Microfocus Radiography

Pantex’s Felicia Bellis uses controls to move a turntable of the microfocus X-ray machine, one of many technologies Pantex technicians use to ensure quality.
Pantex’s Felicia Bellis loves her job. “I’m inspired by the fact that the work we perform at Pantex is directly connected to our country’s security,” said Bellis, a Production section a manager with 12 years’ experience. “It is such an honor to know what we are doing makes a difference not only locally but also on a national, even global, level.”
 
Using X-rays, lasers, dye penetrants, eddy currents, coordinate measuring machines and other technologies, Bellis’ group performs non-destructive testing (that is, testing that does not damage or destroy the material being analyzed) to ensure the safety and quality of the nation’s nuclear weapons stockpile.
 
We use microfocus radiography, shown here, to non-destructively assess the depth of penetration of a laser weld in a tube. The microfocus X-ray machine, which provides the capability to detect minute details of the weld through high-resolution digital images, produces a minimum “focal spot” of 6 pm.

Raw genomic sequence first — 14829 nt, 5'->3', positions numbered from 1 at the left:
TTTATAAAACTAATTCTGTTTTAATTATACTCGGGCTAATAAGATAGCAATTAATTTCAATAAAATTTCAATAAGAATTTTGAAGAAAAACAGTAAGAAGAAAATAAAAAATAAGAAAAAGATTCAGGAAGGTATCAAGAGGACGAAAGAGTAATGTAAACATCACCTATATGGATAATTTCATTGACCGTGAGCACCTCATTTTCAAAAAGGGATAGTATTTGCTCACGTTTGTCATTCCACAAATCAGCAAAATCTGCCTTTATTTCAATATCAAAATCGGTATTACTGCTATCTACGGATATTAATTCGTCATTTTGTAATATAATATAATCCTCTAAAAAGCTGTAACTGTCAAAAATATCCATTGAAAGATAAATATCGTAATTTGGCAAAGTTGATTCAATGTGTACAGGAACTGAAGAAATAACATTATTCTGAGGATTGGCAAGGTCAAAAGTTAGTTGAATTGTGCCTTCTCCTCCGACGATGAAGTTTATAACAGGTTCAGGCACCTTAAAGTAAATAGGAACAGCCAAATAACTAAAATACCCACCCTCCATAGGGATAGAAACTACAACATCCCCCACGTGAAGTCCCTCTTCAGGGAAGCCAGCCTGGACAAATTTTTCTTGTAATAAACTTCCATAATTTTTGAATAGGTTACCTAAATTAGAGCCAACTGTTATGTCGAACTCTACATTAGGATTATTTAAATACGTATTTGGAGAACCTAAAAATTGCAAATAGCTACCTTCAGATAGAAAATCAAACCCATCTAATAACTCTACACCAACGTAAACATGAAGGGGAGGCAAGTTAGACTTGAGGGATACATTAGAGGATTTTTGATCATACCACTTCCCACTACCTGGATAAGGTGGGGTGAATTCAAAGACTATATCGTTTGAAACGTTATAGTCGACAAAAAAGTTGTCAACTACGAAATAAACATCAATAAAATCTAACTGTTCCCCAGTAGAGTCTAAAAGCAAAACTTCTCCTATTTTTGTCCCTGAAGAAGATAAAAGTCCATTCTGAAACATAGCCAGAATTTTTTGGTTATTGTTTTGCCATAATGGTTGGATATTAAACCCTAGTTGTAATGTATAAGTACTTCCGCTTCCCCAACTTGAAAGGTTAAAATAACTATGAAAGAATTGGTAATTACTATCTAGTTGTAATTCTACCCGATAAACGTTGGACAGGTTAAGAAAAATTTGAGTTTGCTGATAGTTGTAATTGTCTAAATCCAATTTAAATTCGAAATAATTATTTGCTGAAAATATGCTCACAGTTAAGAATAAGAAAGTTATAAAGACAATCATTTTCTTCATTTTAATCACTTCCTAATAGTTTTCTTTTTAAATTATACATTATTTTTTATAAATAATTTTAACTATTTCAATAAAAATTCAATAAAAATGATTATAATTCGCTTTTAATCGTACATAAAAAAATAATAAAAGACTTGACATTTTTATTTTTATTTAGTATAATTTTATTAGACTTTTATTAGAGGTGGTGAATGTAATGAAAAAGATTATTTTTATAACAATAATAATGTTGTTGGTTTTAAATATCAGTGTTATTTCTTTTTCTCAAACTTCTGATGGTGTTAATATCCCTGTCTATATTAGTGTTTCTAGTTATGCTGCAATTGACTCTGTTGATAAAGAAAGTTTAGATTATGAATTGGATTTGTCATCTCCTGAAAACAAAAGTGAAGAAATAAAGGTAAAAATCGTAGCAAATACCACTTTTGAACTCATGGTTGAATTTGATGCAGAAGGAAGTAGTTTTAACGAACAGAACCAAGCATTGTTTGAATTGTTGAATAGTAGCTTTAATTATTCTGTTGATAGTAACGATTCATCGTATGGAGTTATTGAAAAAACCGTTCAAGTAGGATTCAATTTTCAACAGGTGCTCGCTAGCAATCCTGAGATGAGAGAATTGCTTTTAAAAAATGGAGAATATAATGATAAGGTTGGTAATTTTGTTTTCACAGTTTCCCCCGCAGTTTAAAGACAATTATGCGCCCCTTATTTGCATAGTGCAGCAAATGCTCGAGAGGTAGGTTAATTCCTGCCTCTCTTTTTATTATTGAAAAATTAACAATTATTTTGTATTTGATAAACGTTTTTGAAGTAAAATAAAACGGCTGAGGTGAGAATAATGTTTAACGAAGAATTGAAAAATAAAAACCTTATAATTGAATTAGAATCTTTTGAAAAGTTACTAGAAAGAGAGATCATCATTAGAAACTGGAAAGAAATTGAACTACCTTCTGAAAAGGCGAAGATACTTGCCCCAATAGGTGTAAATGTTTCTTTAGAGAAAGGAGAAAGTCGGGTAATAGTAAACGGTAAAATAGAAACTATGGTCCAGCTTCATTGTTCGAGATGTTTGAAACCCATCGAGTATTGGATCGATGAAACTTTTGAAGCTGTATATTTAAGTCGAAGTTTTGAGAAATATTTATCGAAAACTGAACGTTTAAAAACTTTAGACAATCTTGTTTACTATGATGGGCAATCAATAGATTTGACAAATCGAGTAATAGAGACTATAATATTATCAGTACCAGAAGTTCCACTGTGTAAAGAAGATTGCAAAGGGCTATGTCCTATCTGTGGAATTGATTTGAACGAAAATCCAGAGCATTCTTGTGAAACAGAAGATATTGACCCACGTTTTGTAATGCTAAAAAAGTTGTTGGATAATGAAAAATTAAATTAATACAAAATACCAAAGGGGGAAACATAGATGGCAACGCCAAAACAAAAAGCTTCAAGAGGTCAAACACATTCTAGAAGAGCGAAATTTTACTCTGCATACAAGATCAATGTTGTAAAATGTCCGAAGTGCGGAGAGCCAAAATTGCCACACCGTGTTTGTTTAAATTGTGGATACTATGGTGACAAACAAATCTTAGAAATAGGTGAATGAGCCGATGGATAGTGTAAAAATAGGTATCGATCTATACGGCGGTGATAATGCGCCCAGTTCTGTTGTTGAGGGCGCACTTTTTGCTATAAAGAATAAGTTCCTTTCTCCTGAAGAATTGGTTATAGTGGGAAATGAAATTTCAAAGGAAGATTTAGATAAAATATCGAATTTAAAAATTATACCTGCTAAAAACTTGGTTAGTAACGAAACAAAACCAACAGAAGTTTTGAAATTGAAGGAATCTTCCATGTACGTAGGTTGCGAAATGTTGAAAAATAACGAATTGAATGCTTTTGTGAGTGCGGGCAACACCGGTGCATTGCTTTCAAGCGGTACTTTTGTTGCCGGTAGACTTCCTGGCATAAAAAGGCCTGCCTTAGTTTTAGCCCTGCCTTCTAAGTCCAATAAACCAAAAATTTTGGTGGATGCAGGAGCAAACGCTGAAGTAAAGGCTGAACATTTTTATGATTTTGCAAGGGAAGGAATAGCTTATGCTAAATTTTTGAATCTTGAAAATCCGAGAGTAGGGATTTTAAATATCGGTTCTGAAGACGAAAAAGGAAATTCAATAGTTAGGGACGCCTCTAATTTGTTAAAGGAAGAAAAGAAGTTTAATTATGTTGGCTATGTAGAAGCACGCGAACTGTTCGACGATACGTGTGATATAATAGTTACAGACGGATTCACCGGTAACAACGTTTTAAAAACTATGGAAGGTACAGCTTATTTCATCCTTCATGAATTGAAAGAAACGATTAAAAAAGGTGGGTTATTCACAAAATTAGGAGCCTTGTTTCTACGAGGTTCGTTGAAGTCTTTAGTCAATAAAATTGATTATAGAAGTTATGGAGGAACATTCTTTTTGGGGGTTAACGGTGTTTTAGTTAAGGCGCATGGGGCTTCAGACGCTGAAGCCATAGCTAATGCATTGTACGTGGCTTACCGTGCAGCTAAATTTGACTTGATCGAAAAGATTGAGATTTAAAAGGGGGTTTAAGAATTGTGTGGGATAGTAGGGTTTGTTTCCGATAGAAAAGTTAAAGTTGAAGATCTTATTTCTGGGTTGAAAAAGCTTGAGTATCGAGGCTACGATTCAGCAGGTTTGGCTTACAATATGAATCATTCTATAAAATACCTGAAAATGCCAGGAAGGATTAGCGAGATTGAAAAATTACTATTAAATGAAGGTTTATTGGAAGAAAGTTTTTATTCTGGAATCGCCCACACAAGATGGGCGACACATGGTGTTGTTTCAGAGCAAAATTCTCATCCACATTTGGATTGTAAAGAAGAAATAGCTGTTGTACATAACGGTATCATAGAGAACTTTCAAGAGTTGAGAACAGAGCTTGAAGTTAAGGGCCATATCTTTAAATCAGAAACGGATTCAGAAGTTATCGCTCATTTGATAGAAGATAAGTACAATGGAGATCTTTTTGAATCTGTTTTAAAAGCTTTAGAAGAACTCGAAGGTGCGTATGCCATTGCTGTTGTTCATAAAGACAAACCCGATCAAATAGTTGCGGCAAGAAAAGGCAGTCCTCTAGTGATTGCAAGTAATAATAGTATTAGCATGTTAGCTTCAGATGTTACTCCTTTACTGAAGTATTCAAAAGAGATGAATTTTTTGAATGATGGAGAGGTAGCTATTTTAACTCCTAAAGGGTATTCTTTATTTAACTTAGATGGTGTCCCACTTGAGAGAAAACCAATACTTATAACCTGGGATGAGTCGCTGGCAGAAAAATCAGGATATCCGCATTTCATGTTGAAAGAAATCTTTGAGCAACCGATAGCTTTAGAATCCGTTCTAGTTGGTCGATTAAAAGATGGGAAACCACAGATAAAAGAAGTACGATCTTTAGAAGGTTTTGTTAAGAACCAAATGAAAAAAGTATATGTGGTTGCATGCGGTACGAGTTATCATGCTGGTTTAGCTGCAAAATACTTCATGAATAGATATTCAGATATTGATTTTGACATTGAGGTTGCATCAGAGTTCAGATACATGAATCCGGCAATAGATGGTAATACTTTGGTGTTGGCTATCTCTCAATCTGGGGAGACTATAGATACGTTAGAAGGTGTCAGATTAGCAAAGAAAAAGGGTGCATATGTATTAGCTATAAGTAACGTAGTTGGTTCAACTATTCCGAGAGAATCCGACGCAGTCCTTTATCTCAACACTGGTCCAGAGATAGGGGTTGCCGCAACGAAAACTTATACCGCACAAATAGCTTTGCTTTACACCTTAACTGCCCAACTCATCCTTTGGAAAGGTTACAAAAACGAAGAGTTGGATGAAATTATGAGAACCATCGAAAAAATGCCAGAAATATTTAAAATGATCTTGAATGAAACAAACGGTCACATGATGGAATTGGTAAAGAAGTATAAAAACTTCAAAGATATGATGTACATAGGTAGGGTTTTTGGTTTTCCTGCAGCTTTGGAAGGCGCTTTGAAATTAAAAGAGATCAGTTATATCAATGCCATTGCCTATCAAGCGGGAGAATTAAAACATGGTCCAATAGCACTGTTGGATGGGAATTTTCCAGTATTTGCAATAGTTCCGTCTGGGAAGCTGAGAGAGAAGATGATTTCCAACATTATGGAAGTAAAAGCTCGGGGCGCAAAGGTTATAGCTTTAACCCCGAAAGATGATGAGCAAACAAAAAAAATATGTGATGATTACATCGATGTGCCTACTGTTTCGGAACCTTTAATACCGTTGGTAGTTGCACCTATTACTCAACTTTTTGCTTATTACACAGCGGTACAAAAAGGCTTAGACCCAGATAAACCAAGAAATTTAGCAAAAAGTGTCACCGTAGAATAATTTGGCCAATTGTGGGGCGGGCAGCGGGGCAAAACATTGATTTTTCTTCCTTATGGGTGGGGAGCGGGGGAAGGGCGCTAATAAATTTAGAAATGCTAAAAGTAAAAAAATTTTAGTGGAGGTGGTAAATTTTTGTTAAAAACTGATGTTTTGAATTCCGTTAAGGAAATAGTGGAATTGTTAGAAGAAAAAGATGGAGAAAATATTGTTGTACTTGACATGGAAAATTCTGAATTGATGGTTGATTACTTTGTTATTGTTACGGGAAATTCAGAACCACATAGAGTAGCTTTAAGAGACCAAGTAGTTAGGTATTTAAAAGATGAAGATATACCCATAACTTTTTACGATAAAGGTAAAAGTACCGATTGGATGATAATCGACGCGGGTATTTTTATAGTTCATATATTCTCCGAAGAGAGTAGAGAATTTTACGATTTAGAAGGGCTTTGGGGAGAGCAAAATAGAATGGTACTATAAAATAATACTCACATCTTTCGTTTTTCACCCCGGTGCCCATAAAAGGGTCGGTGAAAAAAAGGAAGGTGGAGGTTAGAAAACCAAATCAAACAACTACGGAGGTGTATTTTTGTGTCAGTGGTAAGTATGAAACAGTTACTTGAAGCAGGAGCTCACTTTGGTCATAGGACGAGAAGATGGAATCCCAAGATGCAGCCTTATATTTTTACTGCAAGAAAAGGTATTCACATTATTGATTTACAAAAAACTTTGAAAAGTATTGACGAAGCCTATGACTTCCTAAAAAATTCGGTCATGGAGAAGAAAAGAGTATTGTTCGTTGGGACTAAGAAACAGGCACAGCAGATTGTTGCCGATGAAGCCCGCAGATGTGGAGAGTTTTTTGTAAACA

“The technology behind what we do is exciting and challenging,” said Bellis. “I come from a medical background, so the microfocus X-ray machine is particularly interesting to me. That being said, what I enjoy most about my job is passing along the importance of what we do. I think a job is more interesting and satisfying when you understand why you do your job, when you know how you make a difference.”